Aughagower Round Tower in Co. Mayo

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Aughagower round tower was built between 973 and 1013 AD. It is 16m high and well preserved up to the fourth floor and open to the sky having no roof.

Brian Boru, High King of Ireland, built 32 round towers across Ireland and the one in Aughagower was among them. The squared and hammer dressed blocks used to erect it and the semi-circular headed doorway are two architectural features that typically belong to the masonry of the Middle and Late period.

The original round-headed doorway faces East and stands at 2.2m above the present ground level. It is about 1.5m high and 65cm wide.

In recent centuries a second doorway facing North-West was inserted at ground level; it is 1.6m high and 75cm wide.

There are three theories to explain why the Round Tower was built in Aughagower.

  1. The Irish word “Cloigtheach” means bell-house. It is believed round towers weren’t proper belfries, but it is easy to imagine a monk climbed the floors and ring a handbell calling the monks to prayers from the fields. Also, in the towers valued treasures such as the bell, manuscripts, ornaments and chalices could be protected.

  2. Round Towers could be used as watchtowers or refuge for the monks and local people to take refuge during the Viking invasions. The Northmen landed here induced by the wealth of the monastery of Aughagower.

  3. A branch house of Aughagower was built at Oughaval, a townland near Aughagower. In Aughagower was the head church of the Kingdom of Umhall. People from these two villages quarrelled for this and the downgrading of Aughagower as Bishopric was proposed. People of Aughagower didn’t accept this and built a round tower to show their supremacy and to give evidence Aughagower as a great centre of Christian learning.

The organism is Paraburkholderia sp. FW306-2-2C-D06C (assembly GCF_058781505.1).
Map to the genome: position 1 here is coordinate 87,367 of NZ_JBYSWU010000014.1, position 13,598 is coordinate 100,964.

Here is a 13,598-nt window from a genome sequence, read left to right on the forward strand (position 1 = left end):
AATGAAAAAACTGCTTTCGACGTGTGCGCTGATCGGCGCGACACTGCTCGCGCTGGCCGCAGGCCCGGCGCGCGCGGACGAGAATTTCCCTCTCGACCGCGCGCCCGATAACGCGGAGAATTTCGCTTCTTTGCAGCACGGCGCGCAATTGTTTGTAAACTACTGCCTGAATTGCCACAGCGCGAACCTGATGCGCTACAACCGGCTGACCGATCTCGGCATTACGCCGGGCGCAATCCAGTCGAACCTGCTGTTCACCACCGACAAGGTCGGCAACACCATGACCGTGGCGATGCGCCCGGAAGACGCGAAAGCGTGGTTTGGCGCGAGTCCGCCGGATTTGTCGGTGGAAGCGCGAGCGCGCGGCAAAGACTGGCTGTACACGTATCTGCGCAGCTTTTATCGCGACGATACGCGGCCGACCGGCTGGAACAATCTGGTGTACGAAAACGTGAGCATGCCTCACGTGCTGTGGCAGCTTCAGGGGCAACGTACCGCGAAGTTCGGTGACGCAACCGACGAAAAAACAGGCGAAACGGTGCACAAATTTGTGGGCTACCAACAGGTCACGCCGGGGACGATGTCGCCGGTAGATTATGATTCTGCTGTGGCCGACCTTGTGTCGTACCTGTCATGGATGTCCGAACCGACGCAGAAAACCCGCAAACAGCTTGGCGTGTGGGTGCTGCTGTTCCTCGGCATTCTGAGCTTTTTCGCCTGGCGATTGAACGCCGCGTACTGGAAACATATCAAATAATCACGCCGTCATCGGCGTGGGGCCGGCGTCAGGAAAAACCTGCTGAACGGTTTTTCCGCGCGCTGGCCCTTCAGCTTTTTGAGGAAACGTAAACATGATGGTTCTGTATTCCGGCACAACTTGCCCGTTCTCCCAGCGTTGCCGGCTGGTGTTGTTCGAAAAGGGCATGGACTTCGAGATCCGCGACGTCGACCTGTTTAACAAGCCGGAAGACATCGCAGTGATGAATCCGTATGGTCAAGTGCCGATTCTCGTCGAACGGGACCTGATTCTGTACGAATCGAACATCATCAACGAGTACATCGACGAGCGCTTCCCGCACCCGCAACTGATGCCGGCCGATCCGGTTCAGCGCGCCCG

It is believed the tradesmen who erected the Round Tower and the Abbey lived in a townland in the area of Mountbrown called Creggannaseer which in Irish translates “the hillock of the craftsmen” (Creagán na Saor) and gives evidence of this.

The Legends of the Capstone

On top of the tower, there was a capstone. This well-cut stone is 60cm high and 30cm in diameter. Its weight is around 45 kg.

A hole was carved at the apex of the cone. It is 7 cm deep and 2.5 cm across. It is believed it was the base for a cross seen from afar when the cap was in position on the top of the Tower.

There is a legend connected with the fall of the stone.

The first version says the capstone, having been struck by lightening with such a force, landed on the hill of Tavenish, half a mile distant where an enterprising local woman found it and picked it up. Then she wrapped it up in her apron and took it to the church where it is still to be seen today.

Another version of the legend basically added the time when this fall occurred: the night of The Big Wind.

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